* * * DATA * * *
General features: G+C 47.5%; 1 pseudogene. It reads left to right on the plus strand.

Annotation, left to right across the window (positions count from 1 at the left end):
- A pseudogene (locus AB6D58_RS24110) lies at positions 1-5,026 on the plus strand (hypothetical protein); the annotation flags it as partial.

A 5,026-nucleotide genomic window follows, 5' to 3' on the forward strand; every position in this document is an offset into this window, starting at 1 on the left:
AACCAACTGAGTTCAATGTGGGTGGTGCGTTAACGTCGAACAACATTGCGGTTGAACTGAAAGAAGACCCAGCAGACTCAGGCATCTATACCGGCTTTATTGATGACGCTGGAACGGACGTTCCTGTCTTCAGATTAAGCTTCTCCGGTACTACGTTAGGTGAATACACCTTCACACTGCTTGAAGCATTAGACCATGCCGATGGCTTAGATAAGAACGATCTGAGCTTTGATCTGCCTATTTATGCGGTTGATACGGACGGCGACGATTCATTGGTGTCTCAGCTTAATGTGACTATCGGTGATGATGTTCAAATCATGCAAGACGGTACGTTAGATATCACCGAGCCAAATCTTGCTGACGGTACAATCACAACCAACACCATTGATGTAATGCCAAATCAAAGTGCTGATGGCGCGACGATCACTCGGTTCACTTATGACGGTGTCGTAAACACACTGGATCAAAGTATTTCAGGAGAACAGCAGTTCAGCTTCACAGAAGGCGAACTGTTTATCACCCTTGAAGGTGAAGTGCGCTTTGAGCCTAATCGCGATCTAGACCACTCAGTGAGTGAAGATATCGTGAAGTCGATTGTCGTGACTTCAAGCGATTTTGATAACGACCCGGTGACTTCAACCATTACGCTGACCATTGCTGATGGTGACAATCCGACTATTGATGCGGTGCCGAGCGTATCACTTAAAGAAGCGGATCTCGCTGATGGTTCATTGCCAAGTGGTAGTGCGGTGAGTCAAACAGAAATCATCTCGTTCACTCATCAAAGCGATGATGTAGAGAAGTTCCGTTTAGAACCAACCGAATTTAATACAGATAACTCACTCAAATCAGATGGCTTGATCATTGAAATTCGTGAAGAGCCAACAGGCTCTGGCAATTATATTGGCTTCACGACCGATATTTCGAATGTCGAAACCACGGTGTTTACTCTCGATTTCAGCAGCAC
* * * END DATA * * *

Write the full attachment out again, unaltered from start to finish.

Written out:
General features: G+C 47.5%; 1 pseudogene. It reads left to right on the plus strand.

Annotation, left to right across the window (positions count from 1 at the left end):
- A pseudogene (locus AB6D58_RS24110) lies at positions 1-5,026 on the plus strand (hypothetical protein); the annotation flags it as partial.

A 5,026-nucleotide genomic window follows, 5' to 3' on the forward strand; every position in this document is an offset into this window, starting at 1 on the left:
AACCAACTGAGTTCAATGTGGGTGGTGCGTTAACGTCGAACAACATTGCGGTTGAACTGAAAGAAGACCCAGCAGACTCAGGCATCTATACCGGCTTTATTGATGACGCTGGAACGGACGTTCCTGTCTTCAGATTAAGCTTCTCCGGTACTACGTTAGGTGAATACACCTTCACACTGCTTGAAGCATTAGACCATGCCGATGGCTTAGATAAGAACGATCTGAGCTTTGATCTGCCTATTTATGCGGTTGATACGGACGGCGACGATTCATTGGTGTCTCAGCTTAATGTGACTATCGGTGATGATGTTCAAATCATGCAAGACGGTACGTTAGATATCACCGAGCCAAATCTTGCTGACGGTACAATCACAACCAACACCATTGATGTAATGCCAAATCAAAGTGCTGATGGCGCGACGATCACTCGGTTCACTTATGACGGTGTCGTAAACACACTGGATCAAAGTATTTCAGGAGAACAGCAGTTCAGCTTCACAGAAGGCGAACTGTTTATCACCCTTGAAGGTGAAGTGCGCTTTGAGCCTAATCGCGATCTAGACCACTCAGTGAGTGAAGATATCGTGAAGTCGATTGTCGTGACTTCAAGCGATTTTGATAACGACCCGGTGACTTCAACCATTACGCTGACCATTGCTGATGGTGACAATCCGACTATTGATGCGGTGCCGAGCGTATCACTTAAAGAAGCGGATCTCGCTGATGGTTCATTGCCAAGTGGTAGTGCGGTGAGTCAAACAGAAATCATCTCGTTCACTCATCAAAGCGATGATGTAGAGAAGTTCCGTTTAGAACCAACCGAATTTAATACAGATAACTCACTCAAATCAGATGGCTTGATCATTGAAATTCGTGAAGAGCCAACAGGCTCTGGCAATTATATTGGCTTCACGACCGATATTTCGAATGTCGAAACCACGGTGTTTACTCTCGATTTCAGCAGCAC